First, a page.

Pages from one of the oldest existing Korans and a painting described as the “Mona Lisa” of Uzbekistan are among the historical treasures on display at a new exhibition at the Louvre museum in Paris.
“The Splendors of the Oasis of Uzbekistan” features more than 170 works offering insight into the country’s past, including famous murals, Buddhist sculptures and everyday objects from ancient civilizations.
The exhibition is co-curated by archaeologist Rocco Rante, who has been digging since 2009 in the oasis of Bukhara in Uzbekistan. The region was once an important stop on the Silk Road trade route that ran through present-day Uzbekistan hundreds of years ago, connecting the Mediterranean to the Far East.
The star attraction consists of two pages from the Koran Katta Langar, one of the oldest Koranic manuscripts in the world, dating from the beginnings of Islam. It was kept for centuries in a mausoleum in a small village perched on top of a mountain.
“With the help and support of our Uzbek colleagues, we unearthed and restored one of the oldest Qurans from the 8th century, which is a huge find,” Rante said.
The Quran Katta Langar is believed to be one of the oldest surviving examples of the text. Credit: Li-Lan Hou/CNN
The exhibition, produced in partnership between the Louvre Museum and the Foundation for the Development of Art and Culture of Uzbekistan, takes visitors on a political and historical journey of Uzbek life through 1,600 years, to from the 1st century BC.
According to Yannick Lintz, co-curator and former director of Islamic Arts at the Louvre, the Silk Road is at the heart of the exhibition, which highlights the remains found along its caravan routes.
“Everyone knows that these routes were for economic exchange between East and West, but they were also intellectual, artistic and technological routes,” Lintz said.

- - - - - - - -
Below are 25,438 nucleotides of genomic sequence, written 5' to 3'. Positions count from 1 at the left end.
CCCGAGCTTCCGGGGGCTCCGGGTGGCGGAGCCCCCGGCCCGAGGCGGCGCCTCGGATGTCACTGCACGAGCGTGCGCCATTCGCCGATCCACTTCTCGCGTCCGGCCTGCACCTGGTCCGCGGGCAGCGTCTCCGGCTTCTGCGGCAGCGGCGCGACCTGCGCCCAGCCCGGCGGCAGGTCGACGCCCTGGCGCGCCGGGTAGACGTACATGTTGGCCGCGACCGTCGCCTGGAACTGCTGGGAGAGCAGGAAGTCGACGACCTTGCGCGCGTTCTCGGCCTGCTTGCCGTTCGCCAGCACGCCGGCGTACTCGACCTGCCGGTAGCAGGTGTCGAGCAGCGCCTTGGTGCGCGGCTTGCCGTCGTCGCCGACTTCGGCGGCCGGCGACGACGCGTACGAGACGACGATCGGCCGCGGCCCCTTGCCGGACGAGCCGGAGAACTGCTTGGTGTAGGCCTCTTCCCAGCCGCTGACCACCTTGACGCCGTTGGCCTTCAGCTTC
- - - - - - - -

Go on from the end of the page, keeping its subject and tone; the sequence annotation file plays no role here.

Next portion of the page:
Lintz hopes to transport people back in time with treasures from the periods of Alexander the Great, Genghis Khan and Amir Timur (also known as Tamerlane), who founded a vast Central Asian empire in the 14th century .
“It was important for me to show visitors that we can have cultural, religious and artistic dialogues in this part of the world between China, India and Iran, because Uzbekistan is in the middle,” Lintz added. .
In collaboration with experts from Uzbekistan, the Louvre has carried out large-scale restoration work on numerous exhibits. Among the items to be restored was the 14th-century Gate of Gūr-i Amīr from the Mausoleum of Tamerlane in Samarkand, a city in southeastern Uzbekistan.
“In the doorway we found a large iconography representing the Samarkand society. We found details in the center of the doorway where the deity is carved. All around you can see different figures offering something to this god,” said Rante said.
Uzbek paintings have also been preserved, including monumental murals from the princely residence of Varakhsha, dating from the 4th century. Located northwest of the oasis of Bukhara, the city of Varakhsha was once occupied by the Sogdians, an ancient people who lived on the Silk Road.
The 8th century “Tableau des Ambassadeurs” was rediscovered by chance in 1965. Credit: Li-Lan Hou/CNN
Also on display is the famous 8th century Sogdian fresco known as “The Painting of Ambassadors”, along with a series of wall paintings depicting the ancient city of Afrasiab. Parts of “The Painting of the Ambassadors” are missing and its meaning is only partially understood, but it is nonetheless considered a masterpiece.
“The Ambassadors Board is a national treasure for the Uzbek people,” Lintz said. “What I call the Uzbek Mona.”
The exhibition “The Splendors of the Oasis of Uzbekistan” at the Louvre Paris Museum runs until March 6, 2023.